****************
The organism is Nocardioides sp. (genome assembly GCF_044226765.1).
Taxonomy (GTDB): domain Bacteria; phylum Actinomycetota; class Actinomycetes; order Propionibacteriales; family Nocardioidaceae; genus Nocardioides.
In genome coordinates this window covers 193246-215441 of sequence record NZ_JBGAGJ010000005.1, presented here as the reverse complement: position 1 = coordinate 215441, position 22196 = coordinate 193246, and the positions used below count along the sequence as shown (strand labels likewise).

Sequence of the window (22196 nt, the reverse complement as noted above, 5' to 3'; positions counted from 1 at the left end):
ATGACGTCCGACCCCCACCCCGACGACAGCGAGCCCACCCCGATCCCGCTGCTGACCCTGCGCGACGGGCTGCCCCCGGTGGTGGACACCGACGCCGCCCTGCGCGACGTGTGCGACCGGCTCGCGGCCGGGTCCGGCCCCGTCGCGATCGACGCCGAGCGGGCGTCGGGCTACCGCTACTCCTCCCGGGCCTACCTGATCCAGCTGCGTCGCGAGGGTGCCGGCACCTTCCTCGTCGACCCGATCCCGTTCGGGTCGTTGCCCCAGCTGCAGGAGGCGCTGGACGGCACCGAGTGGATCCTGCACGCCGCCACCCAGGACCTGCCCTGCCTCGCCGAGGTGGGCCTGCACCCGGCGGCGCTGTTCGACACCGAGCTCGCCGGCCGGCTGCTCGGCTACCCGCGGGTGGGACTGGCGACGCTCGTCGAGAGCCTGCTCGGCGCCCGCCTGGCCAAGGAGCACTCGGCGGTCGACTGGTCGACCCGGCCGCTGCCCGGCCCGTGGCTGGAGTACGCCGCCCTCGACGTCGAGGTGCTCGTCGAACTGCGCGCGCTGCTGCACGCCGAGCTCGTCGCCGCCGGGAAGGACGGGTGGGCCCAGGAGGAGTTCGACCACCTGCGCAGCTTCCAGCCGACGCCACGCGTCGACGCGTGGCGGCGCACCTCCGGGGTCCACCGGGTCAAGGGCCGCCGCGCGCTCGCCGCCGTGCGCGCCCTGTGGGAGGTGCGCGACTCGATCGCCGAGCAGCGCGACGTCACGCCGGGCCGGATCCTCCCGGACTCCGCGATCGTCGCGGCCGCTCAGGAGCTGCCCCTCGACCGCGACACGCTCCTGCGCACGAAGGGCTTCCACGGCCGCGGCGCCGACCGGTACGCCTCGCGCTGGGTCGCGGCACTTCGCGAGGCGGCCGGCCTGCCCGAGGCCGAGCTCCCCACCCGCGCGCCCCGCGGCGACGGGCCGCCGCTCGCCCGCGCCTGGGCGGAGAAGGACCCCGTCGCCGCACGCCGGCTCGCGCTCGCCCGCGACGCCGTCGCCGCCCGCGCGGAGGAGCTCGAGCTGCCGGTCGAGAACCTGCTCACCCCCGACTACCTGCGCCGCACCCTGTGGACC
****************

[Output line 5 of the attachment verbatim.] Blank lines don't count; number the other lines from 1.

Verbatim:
ATGACGTCCGACCCCCACCCCGACGACAGCGAGCCCACCCCGATCCCGCTGCTGACCCTGCGCGACGGGCTGCCCCCGGTGGTGGACACCGACGCCGCCCTGCGCGACGTGTGCGACCGGCTCGCGGCCGGGTCCGGCCCCGTCGCGATCGACGCCGAGCGGGCGTCGGGCTACCGCTACTCCTCCCGGGCCTACCTGATCCAGCTGCGTCGCGAGGGTGCCGGCACCTTCCTCGTCGACCCGATCCCGTTCGGGTCGTTGCCCCAGCTGCAGGAGGCGCTGGACGGCACCGAGTGGATCCTGCACGCCGCCACCCAGGACCTGCCCTGCCTCGCCGAGGTGGGCCTGCACCCGGCGGCGCTGTTCGACACCGAGCTCGCCGGCCGGCTGCTCGGCTACCCGCGGGTGGGACTGGCGACGCTCGTCGAGAGCCTGCTCGGCGCCCGCCTGGCCAAGGAGCACTCGGCGGTCGACTGGTCGACCCGGCCGCTGCCCGGCCCGTGGCTGGAGTACGCCGCCCTCGACGTCGAGGTGCTCGTCGAACTGCGCGCGCTGCTGCACGCCGAGCTCGTCGCCGCCGGGAAGGACGGGTGGGCCCAGGAGGAGTTCGACCACCTGCGCAGCTTCCAGCCGACGCCACGCGTCGACGCGTGGCGGCGCACCTCCGGGGTCCACCGGGTCAAGGGCCGCCGCGCGCTCGCCGCCGTGCGCGCCCTGTGGGAGGTGCGCGACTCGATCGCCGAGCAGCGCGACGTCACGCCGGGCCGGATCCTCCCGGACTCCGCGATCGTCGCGGCCGCTCAGGAGCTGCCCCTCGACCGCGACACGCTCCTGCGCACGAAGGGCTTCCACGGCCGCGGCGCCGACCGGTACGCCTCGCGCTGGGTCGCGGCACTTCGCGAGGCGGCCGGCCTGCCCGAGGCCGAGCTCCCCACCCGCGCGCCCCGCGGCGACGGGCCGCCGCTCGCCCGCGCCTGGGCGGAGAAGGACCCCGTCGCCGCACGCCGGCTCGCGCTCGCCCGCGACGCCGTCGCCGCCCGCGCGGAGGAGCTCGAGCTGCCGGTCGAGAACCTGCTCACCCCCGACTACCTGCGCCGCACCCTGTGGACC